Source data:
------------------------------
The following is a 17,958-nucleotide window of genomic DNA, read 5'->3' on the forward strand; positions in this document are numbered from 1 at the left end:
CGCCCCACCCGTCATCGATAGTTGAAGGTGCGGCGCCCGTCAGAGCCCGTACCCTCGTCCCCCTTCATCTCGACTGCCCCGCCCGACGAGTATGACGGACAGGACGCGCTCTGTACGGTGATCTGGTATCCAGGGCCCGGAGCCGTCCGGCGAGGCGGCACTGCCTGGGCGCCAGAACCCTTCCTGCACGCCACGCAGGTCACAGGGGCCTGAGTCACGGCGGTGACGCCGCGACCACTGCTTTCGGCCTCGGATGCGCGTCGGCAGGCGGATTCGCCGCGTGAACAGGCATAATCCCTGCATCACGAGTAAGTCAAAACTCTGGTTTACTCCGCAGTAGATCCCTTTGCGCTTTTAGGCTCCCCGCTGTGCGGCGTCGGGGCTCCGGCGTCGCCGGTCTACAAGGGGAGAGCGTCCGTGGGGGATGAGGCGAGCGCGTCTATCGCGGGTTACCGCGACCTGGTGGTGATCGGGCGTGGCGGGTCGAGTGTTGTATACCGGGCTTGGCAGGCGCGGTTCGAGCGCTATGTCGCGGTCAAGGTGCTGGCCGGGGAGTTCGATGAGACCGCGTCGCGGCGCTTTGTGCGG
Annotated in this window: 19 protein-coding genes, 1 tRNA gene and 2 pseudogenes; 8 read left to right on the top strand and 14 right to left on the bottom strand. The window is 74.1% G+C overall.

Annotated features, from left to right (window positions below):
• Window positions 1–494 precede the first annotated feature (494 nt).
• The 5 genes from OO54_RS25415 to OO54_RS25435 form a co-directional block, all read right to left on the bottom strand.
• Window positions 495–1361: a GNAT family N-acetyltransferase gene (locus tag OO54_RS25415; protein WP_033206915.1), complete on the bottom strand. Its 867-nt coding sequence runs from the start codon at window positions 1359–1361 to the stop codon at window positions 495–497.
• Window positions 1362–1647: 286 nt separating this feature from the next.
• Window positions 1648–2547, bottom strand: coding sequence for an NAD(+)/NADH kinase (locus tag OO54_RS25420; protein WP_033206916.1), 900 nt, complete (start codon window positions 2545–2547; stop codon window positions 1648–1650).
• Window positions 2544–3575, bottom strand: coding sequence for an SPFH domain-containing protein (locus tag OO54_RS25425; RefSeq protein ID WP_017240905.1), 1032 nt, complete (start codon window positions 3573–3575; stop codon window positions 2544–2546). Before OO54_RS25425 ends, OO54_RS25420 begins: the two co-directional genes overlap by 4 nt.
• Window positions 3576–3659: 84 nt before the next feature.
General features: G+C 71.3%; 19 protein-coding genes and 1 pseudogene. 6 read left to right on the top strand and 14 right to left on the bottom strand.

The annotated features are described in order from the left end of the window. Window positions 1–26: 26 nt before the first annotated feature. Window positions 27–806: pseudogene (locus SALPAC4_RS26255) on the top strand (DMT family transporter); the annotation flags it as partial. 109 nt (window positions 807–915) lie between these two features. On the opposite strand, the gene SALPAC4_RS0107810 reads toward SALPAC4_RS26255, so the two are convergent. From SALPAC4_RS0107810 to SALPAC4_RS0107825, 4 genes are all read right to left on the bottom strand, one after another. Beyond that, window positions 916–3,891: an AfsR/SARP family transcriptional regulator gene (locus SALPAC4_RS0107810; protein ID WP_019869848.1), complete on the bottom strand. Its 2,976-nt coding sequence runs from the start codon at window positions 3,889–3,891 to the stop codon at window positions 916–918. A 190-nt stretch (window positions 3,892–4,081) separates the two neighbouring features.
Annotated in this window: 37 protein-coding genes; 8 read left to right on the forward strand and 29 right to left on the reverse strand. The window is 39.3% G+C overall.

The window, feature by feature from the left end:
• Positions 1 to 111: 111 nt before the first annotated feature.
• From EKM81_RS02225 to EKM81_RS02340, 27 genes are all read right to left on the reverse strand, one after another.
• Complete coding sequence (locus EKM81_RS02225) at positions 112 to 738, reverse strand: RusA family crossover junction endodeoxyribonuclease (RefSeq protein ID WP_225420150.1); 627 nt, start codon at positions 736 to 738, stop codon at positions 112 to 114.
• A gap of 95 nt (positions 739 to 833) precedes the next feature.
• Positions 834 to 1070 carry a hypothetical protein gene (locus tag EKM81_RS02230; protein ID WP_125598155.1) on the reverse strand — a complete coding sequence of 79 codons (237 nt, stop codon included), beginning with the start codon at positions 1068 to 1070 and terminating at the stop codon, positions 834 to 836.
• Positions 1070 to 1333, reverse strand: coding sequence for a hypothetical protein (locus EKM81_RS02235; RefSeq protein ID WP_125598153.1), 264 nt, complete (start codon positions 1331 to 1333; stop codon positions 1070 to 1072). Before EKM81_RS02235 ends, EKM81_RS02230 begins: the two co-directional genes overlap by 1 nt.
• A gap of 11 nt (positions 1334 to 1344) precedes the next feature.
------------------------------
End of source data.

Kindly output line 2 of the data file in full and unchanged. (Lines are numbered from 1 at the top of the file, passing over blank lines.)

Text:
CGCCCCACCCGTCATCGATAGTTGAAGGTGCGGCGCCCGTCAGAGCCCGTACCCTCGTCCCCCTTCATCTCGACTGCCCCGCCCGACGAGTATGACGGACAGGACGCGCTCTGTACGGTGATCTGGTATCCAGGGCCCGGAGCCGTCCGGCGAGGCGGCACTGCCTGGGCGCCAGAACCCTTCCTGCACGCCACGCAGGTCACAGGGGCCTGAGTCACGGCGGTGACGCCGCGACCACTGCTTTCGGCCTCGGATGCGCGTCGGCAGGCGGATTCGCCGCGTGAACAGGCATAATCCCTGCATCACGAGTAAGTCAAAACTCTGGTTTACTCCGCAGTAGATCCCTTTGCGCTTTTAGGCTCCCCGCTGTGCGGCGTCGGGGCTCCGGCGTCGCCGGTCTACAAGGGGAGAGCGTCCGTGGGGGATGAGGCGAGCGCGTCTATCGCGGGTTACCGCGACCTGGTGGTGATCGGGCGTGGCGGGTCGAGTGTTGTATACCGGGCTTGGCAGGCGCGGTTCGAGCGCTATGTCGCGGTCAAGGTGCTGGCCGGGGAGTTCGATGAGACCGCGTCGCGGCGCTTTGTGCGG